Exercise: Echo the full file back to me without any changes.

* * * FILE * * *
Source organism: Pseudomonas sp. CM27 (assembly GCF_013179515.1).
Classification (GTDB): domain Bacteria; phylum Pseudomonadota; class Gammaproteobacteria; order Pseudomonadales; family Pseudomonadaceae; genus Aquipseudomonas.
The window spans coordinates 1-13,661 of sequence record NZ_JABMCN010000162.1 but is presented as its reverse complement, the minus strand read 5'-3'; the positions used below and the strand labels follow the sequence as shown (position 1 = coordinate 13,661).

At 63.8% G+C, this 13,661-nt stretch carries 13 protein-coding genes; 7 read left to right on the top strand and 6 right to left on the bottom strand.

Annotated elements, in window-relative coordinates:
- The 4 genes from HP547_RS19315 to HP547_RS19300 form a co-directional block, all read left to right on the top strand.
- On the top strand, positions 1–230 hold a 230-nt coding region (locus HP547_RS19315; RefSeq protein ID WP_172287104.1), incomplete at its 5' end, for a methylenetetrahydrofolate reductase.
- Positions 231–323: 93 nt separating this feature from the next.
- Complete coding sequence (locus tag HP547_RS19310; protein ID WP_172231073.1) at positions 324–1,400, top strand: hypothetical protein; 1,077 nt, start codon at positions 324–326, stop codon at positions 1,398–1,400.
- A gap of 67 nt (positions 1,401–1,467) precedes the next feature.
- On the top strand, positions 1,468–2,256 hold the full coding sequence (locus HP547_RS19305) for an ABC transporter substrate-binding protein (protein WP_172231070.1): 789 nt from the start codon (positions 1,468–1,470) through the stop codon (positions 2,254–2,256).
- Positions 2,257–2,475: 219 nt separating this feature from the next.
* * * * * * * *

Source organism: Pseudomonas sp. CM27 (assembly GCF_013179515.1).
Classification (GTDB): domain Bacteria; phylum Pseudomonadota; class Gammaproteobacteria; order Pseudomonadales; family Pseudomonadaceae; genus Aquipseudomonas.
The window spans coordinates 1-13,661 of sequence record NZ_JABMCN010000162.1 but is presented as its reverse complement, the minus strand read 5'-3'; the positions used below and the strand labels follow the sequence as shown (position 1 = coordinate 13,661).

At 63.8% G+C, this 13,661-nt stretch carries 13 protein-coding genes; 7 read left to right on the top strand and 6 right to left on the bottom strand.

Annotated elements, in window-relative coordinates:
- The 4 genes from HP547_RS19315 to HP547_RS19300 form a co-directional block, all read left to right on the top strand.
- On the top strand, positions 1–230 hold a 230-nt coding region (locus HP547_RS19315; RefSeq protein ID WP_172287104.1), incomplete at its 5' end, for a methylenetetrahydrofolate reductase.
- Positions 231–323: 93 nt separating this feature from the next.
- Complete coding sequence (locus tag HP547_RS19310; protein ID WP_172231073.1) at positions 324–1,400, top strand: hypothetical protein; 1,077 nt, start codon at positions 324–326, stop codon at positions 1,398–1,400.
- A gap of 67 nt (positions 1,401–1,467) precedes the next feature.
- On the top strand, positions 1,468–2,256 hold the full coding sequence (locus HP547_RS19305) for an ABC transporter substrate-binding protein (protein WP_172231070.1): 789 nt from the start codon (positions 1,468–1,470) through the stop codon (positions 2,254–2,256).
- Positions 2,257–2,475: 219 nt separating this feature from the next.